The marching troops were Roies, as he judged by their absence of leather armor. Swooping low he picked out the face of their leader. It was Otto the Bold, son of Grod the Silent, the leader of the friendly faction of the furry wild-men of the hills. Having captured and sacked the city of the ants, they were now evidently on their way to relieve Vairkingi.

The last feeling of obligation passed from the earth-man, as, waving to his savage friend, he turned the nose of his plane upward once more. Then it occurred to him that, having flown so far south, he might just as well take a final look at the ant-city. Besides, this would place him in exactly the location where the ant-men had landed when they flew east across the boiling seas from Cupia to found New Formia, and thus would be a good point for him to take off in his flight westward.

Accordingly, he turned to the right until he topped the mountain range, then turned to the left again, and followed the range southward.

But a tropical thunderstorm forced him to descend in a cleft of hills. Myles hoped that this rain extended to Vairkingi, and would serve to quench its fires.

After several hours, the weather cleared once more. The two companions compared notes on the adventures which had befallen them since their first hop-off that morning. Then they embarked once more, and continued their course southward. Soon they passed over the smoking ruins of the once-impregnable Sur, and at last came to the little radio hut of the Formians.


This, too, was in ruins; Otto had received his note. Wireless communication between Cupia, and Vairkingia and New Formia was at an end. Yuri would now believe the worst that Cabot had told him over the air. And that worst was likely to prove to be the truth after all.

Swinging to the westward, Myles passed over the deserted city of the ants, patrolled by a handful of Otto’s Roies; and thence on and on until there loomed before him a solid wall of steam. It was the boiling sea, over which he must pass in order to rejoin his loved ones.

Hovering gently down on a little silver-green meadow about five miles inland, the two fugitives prepared for the trip. First they pulled off some of the tapestries to pad the fuel tank.

And there before them lay a figure in leather Vairking armor, a golden figure smiling up at them, little Quivven, whom they thought they had left behind.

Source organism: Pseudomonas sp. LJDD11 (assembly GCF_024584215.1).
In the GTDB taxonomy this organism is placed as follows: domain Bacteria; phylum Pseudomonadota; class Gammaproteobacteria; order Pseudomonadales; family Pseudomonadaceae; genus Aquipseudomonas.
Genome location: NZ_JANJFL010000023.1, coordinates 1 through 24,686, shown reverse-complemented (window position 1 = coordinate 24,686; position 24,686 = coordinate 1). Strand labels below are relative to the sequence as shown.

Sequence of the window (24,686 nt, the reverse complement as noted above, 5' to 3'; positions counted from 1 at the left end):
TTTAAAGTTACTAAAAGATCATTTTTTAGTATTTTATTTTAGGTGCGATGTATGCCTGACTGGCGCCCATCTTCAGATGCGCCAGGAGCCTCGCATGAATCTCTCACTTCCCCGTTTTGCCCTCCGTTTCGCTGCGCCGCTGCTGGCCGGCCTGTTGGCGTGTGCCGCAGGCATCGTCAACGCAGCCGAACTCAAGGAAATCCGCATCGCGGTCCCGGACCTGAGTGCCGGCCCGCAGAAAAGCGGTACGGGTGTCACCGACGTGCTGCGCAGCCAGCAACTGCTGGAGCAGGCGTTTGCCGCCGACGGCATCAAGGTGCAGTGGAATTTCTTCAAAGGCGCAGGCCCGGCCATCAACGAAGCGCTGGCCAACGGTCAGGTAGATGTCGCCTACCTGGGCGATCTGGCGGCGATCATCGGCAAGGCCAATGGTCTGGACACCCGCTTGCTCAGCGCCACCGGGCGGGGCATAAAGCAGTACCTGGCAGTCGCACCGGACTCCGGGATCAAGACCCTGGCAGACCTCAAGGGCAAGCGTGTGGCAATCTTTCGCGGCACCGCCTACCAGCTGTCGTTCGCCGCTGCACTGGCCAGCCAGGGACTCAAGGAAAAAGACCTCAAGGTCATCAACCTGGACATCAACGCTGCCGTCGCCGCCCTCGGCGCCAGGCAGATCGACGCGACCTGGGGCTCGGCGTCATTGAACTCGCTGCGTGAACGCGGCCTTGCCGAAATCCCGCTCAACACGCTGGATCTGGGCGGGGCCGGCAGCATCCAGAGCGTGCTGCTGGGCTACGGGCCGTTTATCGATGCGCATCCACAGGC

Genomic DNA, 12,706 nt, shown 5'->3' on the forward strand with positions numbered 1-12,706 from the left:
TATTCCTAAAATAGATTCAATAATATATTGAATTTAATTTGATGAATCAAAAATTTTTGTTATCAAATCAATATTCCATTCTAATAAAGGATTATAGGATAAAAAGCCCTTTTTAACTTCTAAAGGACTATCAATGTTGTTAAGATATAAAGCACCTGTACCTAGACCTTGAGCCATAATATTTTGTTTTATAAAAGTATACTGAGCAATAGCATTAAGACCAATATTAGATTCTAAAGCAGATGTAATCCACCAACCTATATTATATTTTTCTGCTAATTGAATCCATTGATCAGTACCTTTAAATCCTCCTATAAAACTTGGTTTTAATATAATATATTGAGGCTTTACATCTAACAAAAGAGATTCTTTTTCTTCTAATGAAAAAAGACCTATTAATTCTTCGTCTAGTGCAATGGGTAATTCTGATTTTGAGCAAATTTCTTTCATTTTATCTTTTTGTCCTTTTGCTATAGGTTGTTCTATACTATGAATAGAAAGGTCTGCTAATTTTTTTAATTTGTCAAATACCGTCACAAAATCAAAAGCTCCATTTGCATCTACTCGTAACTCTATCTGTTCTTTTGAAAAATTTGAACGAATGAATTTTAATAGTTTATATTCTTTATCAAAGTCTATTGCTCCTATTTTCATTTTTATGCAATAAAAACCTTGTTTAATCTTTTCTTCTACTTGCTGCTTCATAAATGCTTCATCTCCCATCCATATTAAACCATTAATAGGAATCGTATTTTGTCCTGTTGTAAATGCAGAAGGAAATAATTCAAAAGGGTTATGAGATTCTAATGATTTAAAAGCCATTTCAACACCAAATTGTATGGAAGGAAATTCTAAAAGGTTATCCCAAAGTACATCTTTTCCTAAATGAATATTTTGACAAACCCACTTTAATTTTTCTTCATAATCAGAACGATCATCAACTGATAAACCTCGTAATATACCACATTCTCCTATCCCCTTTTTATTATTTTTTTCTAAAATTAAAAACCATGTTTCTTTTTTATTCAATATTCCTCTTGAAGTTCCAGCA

“You!” Myles exclaimed, scowling.

“Yes,” she replied. “I usually accomplish what I set out to do. When you sent me away, I persuaded one of the guards to lend me his suit. Then I returned, helped with the loading, and hid myself while you and Doggo were writing notes to each other. But I nearly died of fright when you were turning me over and over, up there in the sky.”

Myles sighed resignedly. “I can’t send you back now,” he said, “though what I shall do with you in Cupia, the Builders only knows!”

So the three friends completed the preparations, and then sat down together for a meal.

It was too late to start their flight that day and, besides, a rest would do them all good; so they encamped for the remainder of the afternoon and the night.

The next morning, as the first faint flush of pink tinged the eastern sky, they took their farewell meal on Vairkingian soil. Then, swathed in tapestries and with goggles in place, they took their stations in the plane, and headed straight for the bank of steam.

As they passed within its clouds, all sight was blotted out.


They had decked the fusilage over like an Eskimo kayack, only Cabot’s well-wrapped head protruding. Within, Doggo manipulated the levers and watched the altimeter and gyro-compass by the light of a Vairking stone lamp; strange mingling of modernity and archaism. Cabot’s vigil was for the purpose of guarding against flying too high, and thus piercing the cloud envelope and exposing them to the fatal glare of the sun.

On and on they went. Cabot could see nothing. The hot vapor condensed on his wrappings, seeped through, and scalded his head and shoulders unbearably. Finally, he could stand it no longer. He pulled in his head and tore off the bandages. The relief was instantaneous. He seized the levers, and Doggo took his place at the opening.

But at last even Doggo succumbed. Having braved the heat too long, he collapsed weakly on the floor of the cockpit.

“It’s my turn,” Quivven shouted, above the noise of the motors. “Now aren’t you glad you brought me along?”

And in spite of Cabot’s remonstrances, she swathed her golden head and stuck it through the opening.

By this time, scalding water was leaking through all the covering of the cockpit. It was only a question of minutes before it would soak through the body-coverings of those within.

But just then the girl cried out, “Land. Land, once more; and clear silver sky.”

Doggo revived and tore off the covers. True, the steam bank of the boiling seas lay behind them. Below them was the silver-green land.

What did it hold in store?